I would like to suggest this approach with the biblical laws and regulations – they must be interpretted in a contemporary context with BIG LOVE, compassion and justice.  For me, it is the acting in love that will bring joy, not the living blamelessly.

I liked the advice in Matthew about making oaths.  When I was young I was prone to exaggerated speech: everything was either “fabulous!” or “horrendous!”.   I now admire the undersated, the modesty, the unambiguity of a simple YES or NO!  Yet, ……. I do love Mary Oliver’s decision not to be too definite about anything, there are many sides to reality and the possibility that there is an angel looking after you, and that she might be dancing, is just too good to dismiss outright.

Second response from Jean Ross

Once upon a time long long ago in a land far, far away

Many stories were told that belong in that other day.  Back then there were, as there are now, rules and regulations, law-order makers, enforcers and interpreters.

Whose law? Whose order?

According to the psalmist  – as we read today –

“Happy are those whose way is balmeless”!  Oh Yeah!! Blameless – without blame  not blamed for anything??                        What way is that?             Who could it possibly be?  A balmeless way?    And what’s happiness got to do withit?Happy are those who walk the way

Observe and follow the Holy One’s decrees

YWHW’s decrees

-According to whom? Interpretted by whom?

When? Where?

Happy are those who seek the Holy One with their whole heart


How could that be?

Who do no wrong??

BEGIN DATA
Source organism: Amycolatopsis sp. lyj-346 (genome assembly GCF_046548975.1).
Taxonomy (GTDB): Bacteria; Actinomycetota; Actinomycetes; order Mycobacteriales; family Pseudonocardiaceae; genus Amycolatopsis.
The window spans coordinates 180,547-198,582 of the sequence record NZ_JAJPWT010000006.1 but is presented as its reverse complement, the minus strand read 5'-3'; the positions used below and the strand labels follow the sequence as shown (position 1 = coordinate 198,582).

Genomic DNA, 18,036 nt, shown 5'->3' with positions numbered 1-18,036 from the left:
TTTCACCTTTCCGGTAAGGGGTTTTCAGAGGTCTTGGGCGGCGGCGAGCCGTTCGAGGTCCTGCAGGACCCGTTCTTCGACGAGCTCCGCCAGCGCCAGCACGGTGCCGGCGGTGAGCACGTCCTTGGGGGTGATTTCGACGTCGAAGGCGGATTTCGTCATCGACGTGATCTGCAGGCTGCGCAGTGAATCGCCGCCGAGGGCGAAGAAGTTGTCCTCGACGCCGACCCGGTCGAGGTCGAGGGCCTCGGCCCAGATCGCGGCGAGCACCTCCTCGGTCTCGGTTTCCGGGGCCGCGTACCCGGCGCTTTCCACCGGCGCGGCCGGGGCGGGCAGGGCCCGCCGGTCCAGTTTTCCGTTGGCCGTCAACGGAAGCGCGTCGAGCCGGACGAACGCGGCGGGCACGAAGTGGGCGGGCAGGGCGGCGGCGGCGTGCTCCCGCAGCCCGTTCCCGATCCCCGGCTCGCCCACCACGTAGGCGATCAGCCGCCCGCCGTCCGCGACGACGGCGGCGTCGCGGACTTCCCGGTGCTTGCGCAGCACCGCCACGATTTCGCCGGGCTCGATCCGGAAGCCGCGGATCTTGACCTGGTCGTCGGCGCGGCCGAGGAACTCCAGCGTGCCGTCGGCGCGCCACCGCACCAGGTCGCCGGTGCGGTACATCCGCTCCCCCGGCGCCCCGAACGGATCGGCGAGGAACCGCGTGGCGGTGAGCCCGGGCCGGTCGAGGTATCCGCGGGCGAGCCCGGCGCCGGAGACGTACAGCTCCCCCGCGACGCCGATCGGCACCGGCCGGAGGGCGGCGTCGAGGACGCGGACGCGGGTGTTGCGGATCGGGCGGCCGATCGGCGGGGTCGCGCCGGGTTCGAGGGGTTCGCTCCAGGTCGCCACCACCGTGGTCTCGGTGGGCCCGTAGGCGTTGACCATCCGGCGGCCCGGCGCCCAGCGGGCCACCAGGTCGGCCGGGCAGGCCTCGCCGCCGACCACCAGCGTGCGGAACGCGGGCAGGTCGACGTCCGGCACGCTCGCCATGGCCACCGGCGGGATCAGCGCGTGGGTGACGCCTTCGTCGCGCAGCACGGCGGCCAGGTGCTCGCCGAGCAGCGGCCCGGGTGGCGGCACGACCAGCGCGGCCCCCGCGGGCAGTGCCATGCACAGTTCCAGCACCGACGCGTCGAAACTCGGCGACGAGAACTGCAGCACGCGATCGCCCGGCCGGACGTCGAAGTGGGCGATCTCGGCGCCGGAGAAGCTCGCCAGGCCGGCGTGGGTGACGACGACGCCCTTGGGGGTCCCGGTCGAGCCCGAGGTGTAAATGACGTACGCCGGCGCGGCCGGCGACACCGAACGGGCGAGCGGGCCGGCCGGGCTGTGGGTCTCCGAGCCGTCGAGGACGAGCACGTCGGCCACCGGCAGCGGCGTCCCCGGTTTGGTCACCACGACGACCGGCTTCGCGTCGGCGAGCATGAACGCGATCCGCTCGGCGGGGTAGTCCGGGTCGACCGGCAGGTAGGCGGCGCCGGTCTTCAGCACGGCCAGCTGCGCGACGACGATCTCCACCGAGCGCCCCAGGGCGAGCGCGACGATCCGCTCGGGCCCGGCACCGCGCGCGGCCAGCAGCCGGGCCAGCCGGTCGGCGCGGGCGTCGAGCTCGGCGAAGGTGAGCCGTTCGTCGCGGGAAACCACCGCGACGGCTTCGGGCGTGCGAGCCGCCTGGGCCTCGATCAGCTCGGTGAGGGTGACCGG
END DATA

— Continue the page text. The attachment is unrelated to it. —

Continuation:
Who could that be?

Is being obedient, obeying the law, following it diligently, wholeheartedly, keeping the law – is that what will led to happiness?

Better than you?

Better than others?

No! I’m not urging you to break out and disobey rules, rules and regulations, laws and decrees.  But to consider what it is that really leads to happiness (whatever that may be)

Is it just your happiness that matters?

What is happiness?  Contentedness?

Self righteousness?

Bliss? Compassion?

Blessedness?  Calmness?

Concern – care for others?

Is it brief? Temporary?    Lasting?    Everlasting?              Is it joy?

Is it peace and justice for the whole of the interconnected web of life?

In the book of Dueteronomy – a set reading for today – the people are urged to cross into (and take over) a land that is not theirs – to possess it – to OBEY YWHW -so they will have a life and prosperity

“I set before youlife and blessings or death and curses”

Choose life

Obey the HOLY ONE

(Never mind the people who are displaced)                        Life – happiness – keeping the law

Helen Garner – distinguished (and somewhat controversial) writer is reported recently in The Guardian[3]’s “What Makes Me Happy Now” series as having said

“It’s taken me 80 years to figure out that it’s not a tranquil, sunlit realm at the top of the ladder you’ve spent your whole life hauling yourself up, rung by rung. It’s more like the thing that Christians call grace: you can’t earn it, you can’t strive for it, it’s not a reward for virtue. It exists all right, it will be given to you, but it’s fluid, it’s evasive, it’s out of reach. It’s something you glimpse in the corner of your eye until one day you’re up to your neck in it. And before you’ve had time to take a big gasp and name it, it’s gone.

So I’m not going to spend what’s left of my life hanging round waiting for it. I’m going to settle for small, random stabs of extreme interestingness – moments of intense awareness of the things I’m about to lose, and of gladness that they exist. Things that remind me of other things. Tiny scenes. Words that people choose, their accidentally biblical turns of phrase. Hand-lettered signs, quotes from books, offhand remarks that make me think of dead people, or of living ones I can no longer stand the sight of. I plan to keep writing them down, praising them, arranging them like stepping stones into the dark. Maybe they’ll lead me somewhere good before I shrivel up and blow away.”



Let’s acknowledge the importance of rules and regulations in their time and in their place.  But let’s celebrate life’s beauty and mystery as we commit ourselves to work ( as each is able) for justice and peace.

Let’s walk together and hear each other into speech.

Let’s watch for Angels dancing on Pinheads.


[2] In his dissenting judgment in Dugan, quoted from